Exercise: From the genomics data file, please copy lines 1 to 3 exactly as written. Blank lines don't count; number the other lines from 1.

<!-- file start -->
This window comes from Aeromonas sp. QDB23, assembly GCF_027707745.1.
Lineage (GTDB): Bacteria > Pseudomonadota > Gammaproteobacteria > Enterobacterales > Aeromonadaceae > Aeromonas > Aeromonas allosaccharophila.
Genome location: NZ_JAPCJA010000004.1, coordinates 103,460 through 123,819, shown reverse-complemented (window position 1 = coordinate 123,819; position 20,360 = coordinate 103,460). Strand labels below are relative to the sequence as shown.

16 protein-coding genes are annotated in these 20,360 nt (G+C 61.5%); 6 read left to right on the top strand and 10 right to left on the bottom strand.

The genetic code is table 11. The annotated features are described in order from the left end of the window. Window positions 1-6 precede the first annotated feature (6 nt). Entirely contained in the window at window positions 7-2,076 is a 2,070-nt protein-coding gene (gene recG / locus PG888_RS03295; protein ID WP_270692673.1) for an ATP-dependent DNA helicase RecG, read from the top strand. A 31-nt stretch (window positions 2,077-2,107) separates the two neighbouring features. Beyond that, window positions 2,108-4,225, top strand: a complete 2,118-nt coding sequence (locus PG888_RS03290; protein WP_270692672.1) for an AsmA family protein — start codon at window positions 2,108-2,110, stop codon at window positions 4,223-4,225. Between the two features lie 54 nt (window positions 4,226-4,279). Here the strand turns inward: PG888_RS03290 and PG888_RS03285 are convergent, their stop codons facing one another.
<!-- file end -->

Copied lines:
This window comes from Aeromonas sp. QDB23, assembly GCF_027707745.1.
Lineage (GTDB): Bacteria > Pseudomonadota > Gammaproteobacteria > Enterobacterales > Aeromonadaceae > Aeromonas > Aeromonas allosaccharophila.
Genome location: NZ_JAPCJA010000004.1, coordinates 103,460 through 123,819, shown reverse-complemented (window position 1 = coordinate 123,819; position 20,360 = coordinate 103,460). Strand labels below are relative to the sequence as shown.